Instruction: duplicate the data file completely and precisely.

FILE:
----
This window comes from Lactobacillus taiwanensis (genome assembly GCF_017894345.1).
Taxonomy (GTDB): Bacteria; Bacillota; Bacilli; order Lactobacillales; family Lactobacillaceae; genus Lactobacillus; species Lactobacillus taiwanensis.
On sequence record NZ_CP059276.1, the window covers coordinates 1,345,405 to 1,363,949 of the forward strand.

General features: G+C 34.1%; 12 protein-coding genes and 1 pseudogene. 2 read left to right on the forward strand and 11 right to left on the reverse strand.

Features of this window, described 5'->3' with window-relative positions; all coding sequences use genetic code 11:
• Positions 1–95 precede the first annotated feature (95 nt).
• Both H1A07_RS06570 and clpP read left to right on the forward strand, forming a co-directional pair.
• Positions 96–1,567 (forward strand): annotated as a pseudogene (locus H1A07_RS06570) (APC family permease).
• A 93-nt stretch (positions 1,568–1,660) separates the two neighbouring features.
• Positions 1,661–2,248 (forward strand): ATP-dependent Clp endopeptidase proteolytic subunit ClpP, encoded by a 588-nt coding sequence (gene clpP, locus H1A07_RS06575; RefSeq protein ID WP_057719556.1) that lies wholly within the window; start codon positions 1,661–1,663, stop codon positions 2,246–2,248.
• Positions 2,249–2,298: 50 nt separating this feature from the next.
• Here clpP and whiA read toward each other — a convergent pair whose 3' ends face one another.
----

This window comes from Lactobacillus taiwanensis (genome assembly GCF_017894345.1).
Taxonomy (GTDB): Bacteria; Bacillota; Bacilli; order Lactobacillales; family Lactobacillaceae; genus Lactobacillus; species Lactobacillus taiwanensis.
On sequence record NZ_CP059276.1, the window covers coordinates 1,345,405 to 1,363,949 of the forward strand.

General features: G+C 34.1%; 12 protein-coding genes and 1 pseudogene. 2 read left to right on the forward strand and 11 right to left on the reverse strand.

Features of this window, described 5'->3' with window-relative positions; all coding sequences use genetic code 11:
• Positions 1–95 precede the first annotated feature (95 nt).
• Both H1A07_RS06570 and clpP read left to right on the forward strand, forming a co-directional pair.
• Positions 96–1,567 (forward strand): annotated as a pseudogene (locus H1A07_RS06570) (APC family permease).
• A 93-nt stretch (positions 1,568–1,660) separates the two neighbouring features.
• Positions 1,661–2,248 (forward strand): ATP-dependent Clp endopeptidase proteolytic subunit ClpP, encoded by a 588-nt coding sequence (gene clpP, locus H1A07_RS06575; RefSeq protein ID WP_057719556.1) that lies wholly within the window; start codon positions 1,661–1,663, stop codon positions 2,246–2,248.
• Positions 2,249–2,298: 50 nt separating this feature from the next.
• Here clpP and whiA read toward each other — a convergent pair whose 3' ends face one another.